Goto main content

Salam’s story: support from players of People’s Postcode Lottery continues in 2021

Explosive weapons Rehabilitation
Jordan

At just 5 years old, Salam was picking olives in the field by her home in Syria when she found a strange piece of metal, a small bomb.

Salam being fitted for a prosthetic leg, Jordan

Salam being fitted for a prosthetic leg, Jordan | © S.Khlaifat/HI

Salam was injured by a cluster munition in Syria in 2015. Booby traps, improvised landmines and explosive remnants heavily contaminate Syria. Children are particularly at risk to the consequences of these weapons.

Thanks to the ongoing support of players of People’s Postcode Lottery, Salam, other Syrians impacted by the crisis, and host populations in Jordan and Lebanon, are receiving life changing rehabilitation, psychosocial support and risk education in 2021.

A tragically common accident in Syria

One day in October 2015, 5-year-old Salam was in the field with her family picking ripe olives. Her little brother was carrying water back towards her from the well. Salam noticed a strange metal object on the ground; she wanted a small sharp piece to carve pictures on rocks.

Unbeknown to her, Salam was playing with a cluster munition. A bomblet, thrown from an aircraft that had, by design, not exploded on impact but would when touched; the kind that tends to explode diagonally.

The explosion killed Salam’s little brother instantly. She, her father, her mother and four siblings who were with her in the field were also injured.

The Red Cross rushed Salam to a medical facility in Jordan as she needed emergency surgery. Her left leg was amputated. 

A long path to recovery

Salam was first assessed by HI in 2015 in Za’atri refugee camp in Jordan close to the Syrian border. She was alone for months, separated from her parents in Syria, until relatives living in Jordan were found.

After surgery, she was supported by a HI physiotherapist and a psychosocial support worker. To begin with, she walked with the help of a frame so she could build strength in her injured right leg. When she received her first prosthesis, she spent time learning how to walk with this new mobility aid. Five years on, Salam is reviewed regularly so that she can receive new prostheses as she grows.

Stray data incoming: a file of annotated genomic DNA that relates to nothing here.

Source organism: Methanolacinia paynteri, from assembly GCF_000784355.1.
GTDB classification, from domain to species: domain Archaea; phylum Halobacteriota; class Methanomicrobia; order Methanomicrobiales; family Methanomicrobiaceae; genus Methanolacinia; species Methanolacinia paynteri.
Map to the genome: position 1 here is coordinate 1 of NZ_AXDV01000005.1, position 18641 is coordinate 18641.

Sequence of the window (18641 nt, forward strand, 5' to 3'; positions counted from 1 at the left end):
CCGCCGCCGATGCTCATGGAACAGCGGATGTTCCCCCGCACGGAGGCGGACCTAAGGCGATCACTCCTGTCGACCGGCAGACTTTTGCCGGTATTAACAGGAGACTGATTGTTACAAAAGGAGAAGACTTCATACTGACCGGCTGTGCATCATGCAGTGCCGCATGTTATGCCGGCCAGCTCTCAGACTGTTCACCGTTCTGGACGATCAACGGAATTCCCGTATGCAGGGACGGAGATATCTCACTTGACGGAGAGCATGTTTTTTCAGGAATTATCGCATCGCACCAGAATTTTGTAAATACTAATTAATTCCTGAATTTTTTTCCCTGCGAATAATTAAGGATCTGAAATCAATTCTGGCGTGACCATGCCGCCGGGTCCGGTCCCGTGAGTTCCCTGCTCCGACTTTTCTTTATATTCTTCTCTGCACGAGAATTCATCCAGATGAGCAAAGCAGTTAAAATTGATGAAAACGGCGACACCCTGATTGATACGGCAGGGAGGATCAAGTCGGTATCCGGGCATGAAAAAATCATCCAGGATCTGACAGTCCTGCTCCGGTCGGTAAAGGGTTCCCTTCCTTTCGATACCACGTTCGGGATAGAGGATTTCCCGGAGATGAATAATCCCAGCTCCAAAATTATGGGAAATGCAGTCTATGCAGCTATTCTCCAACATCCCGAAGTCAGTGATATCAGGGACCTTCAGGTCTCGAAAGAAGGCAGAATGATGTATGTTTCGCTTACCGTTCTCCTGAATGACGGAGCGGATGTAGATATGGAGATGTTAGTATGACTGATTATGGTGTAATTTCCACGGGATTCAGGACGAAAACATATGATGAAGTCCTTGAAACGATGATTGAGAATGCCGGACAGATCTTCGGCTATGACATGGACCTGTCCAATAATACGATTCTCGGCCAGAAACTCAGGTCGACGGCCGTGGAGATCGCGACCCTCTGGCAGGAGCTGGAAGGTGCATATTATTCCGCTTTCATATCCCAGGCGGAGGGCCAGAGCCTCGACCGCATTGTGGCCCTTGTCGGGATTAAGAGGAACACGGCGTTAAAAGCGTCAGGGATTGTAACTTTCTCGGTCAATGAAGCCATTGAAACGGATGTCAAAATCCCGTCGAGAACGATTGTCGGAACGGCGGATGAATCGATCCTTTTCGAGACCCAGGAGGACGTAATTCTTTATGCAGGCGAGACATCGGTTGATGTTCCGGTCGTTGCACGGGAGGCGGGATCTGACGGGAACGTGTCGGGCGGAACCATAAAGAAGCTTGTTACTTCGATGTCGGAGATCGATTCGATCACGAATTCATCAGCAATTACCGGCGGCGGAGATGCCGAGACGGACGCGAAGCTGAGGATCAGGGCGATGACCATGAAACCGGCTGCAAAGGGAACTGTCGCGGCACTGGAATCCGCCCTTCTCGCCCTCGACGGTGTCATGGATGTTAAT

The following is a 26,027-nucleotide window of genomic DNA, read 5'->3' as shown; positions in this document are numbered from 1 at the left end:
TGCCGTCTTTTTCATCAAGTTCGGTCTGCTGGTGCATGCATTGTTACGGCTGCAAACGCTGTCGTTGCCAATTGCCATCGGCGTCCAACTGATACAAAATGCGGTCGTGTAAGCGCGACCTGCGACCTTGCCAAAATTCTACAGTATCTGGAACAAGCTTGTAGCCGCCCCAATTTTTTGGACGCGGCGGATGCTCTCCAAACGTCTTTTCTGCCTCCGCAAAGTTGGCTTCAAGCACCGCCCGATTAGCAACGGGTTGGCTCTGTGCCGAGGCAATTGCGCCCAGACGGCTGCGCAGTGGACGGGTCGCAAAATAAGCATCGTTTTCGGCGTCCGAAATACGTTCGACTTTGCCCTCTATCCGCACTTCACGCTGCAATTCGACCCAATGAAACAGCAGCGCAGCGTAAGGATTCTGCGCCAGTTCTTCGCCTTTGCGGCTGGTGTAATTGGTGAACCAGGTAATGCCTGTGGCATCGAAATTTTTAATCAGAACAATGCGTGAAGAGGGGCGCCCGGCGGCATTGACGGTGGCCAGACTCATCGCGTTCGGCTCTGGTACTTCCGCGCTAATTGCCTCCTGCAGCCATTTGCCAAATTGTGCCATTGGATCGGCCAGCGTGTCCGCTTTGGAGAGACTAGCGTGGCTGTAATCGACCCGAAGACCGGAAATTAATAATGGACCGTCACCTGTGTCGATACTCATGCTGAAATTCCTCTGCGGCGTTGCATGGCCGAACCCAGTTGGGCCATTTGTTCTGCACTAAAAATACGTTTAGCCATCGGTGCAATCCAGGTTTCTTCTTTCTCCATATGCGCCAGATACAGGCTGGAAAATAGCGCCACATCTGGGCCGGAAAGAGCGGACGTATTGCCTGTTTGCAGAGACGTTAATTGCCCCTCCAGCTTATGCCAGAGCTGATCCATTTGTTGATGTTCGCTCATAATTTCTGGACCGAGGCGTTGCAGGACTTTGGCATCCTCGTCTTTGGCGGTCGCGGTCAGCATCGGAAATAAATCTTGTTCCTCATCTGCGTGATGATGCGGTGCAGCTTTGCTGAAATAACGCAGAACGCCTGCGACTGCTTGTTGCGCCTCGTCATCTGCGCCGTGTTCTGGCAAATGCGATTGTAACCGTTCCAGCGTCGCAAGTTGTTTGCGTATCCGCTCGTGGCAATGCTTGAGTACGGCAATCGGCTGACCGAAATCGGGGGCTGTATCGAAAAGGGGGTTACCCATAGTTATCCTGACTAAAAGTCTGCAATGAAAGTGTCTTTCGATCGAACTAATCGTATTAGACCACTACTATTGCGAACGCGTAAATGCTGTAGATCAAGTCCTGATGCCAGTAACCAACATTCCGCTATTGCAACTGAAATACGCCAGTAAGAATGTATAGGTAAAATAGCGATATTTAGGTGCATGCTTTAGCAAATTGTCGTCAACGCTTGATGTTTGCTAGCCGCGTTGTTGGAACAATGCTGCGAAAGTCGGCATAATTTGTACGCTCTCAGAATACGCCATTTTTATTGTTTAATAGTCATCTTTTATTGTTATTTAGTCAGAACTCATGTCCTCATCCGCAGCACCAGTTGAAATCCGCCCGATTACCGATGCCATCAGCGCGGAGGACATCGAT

Salam’s psychological trauma was also significant. After the accident, she became extremely timid and self-conscious. She refused to play with other children. HI helped her with occupational therapy (playing with toys, games, etc.) to build her confidence and to encourage her to interact with others.

Her new life in Jordan

Salam’s Jordanian relatives welcomed her and took care of her. She now lives in Irbid with an extended family of 10 adopted brothers and sisters. She attends school where she works hard and is frequently top of the class. Her prosthesis allows her to walk to school and play with her friends.

Salam does not want to go back to Syria, even to join her birth family. She is too traumatised by what happened. Her family in Syria also believe she has better access to treatment and education in Jordan.

Salam has dreams

Salam would like to become a doctor when she grows up. She says she would love to make artificial limbs for other children. She also loves dreaming about and drawing princesses.

Her adoptive father thanks HI for supporting her:

 “We used to carry her to school before receiving the prosthetic leg and now she can easily walk to go to school.”

He has also seen a big difference in Salam’s confidence and happiness.

Contamination in Syria

In 10 years of conflict, explosive weapons have been used in populated areas. Major cities like Raqqa, Aleppo and Homs have been largely destroyed by largescale and intense bombing. Many of these weapons leave dangerous remnants or do not explode on impact and remain dangerous years after combat. As a consequence, Syrian territory is heavily contaminated. Today, 11.5 million people live in areas contaminated by explosive hazards.

Between 2011 and 2018 there were 79,206 recorded casualties from explosive weapons, 87% of which were civilians. While all population groups are at risk, children, especially boys, agricultural workers and people on the move are particularly vulnerable to being injured or killed by a landmine or ERW.[1]

 

[1] Action on Armed Violence, ‘The Reverberating Effects of Explosive Weapon Use in Syria’, 2019

Date published: 18/02/21

People's Postcode Lottery logo


Players of People’s Postcode Lottery are generously supporting Humanity & Inclusion's work with injured and traumatised Syrian refugees and our Stop Bombing campaign to protect civilians.

For more information visit www.postcodelottery.co.uk

COUNTRIES

Where we work

Read more

Reducing the impact of conflict
© Kelvin Batumike / HI
Explosive weapons

Reducing the impact of conflict

Humanity & Inclusion’s Armed Violence Reduction department supervises clearance, risk education, conflict transformation programs - activities that play a vital role in the reconstruction of countries after war.

HI provides rehabilitation care for family injured by Haiti earthquake
© R.CREWS/ HI
Emergency Rehabilitation

HI provides rehabilitation care for family injured by Haiti earthquake

After being injured when their home collapsed, Stephanie and her aunt Valerie received mobility aids and are learning rehabilitation exercises from Humanity & Inclusion physical therapists.

HI continues activities in Afghanistan
© HI
Emergency Explosive weapons Rehabilitation

HI continues activities in Afghanistan

Humanity & Inclusion (HI) is steadily resuming its activities in four provinces - Herat, Kunduz, Kandahar and Nimroz. After more than 30 years of war, the humanitarian needs in Afghanistan are immense.

FOLLOW US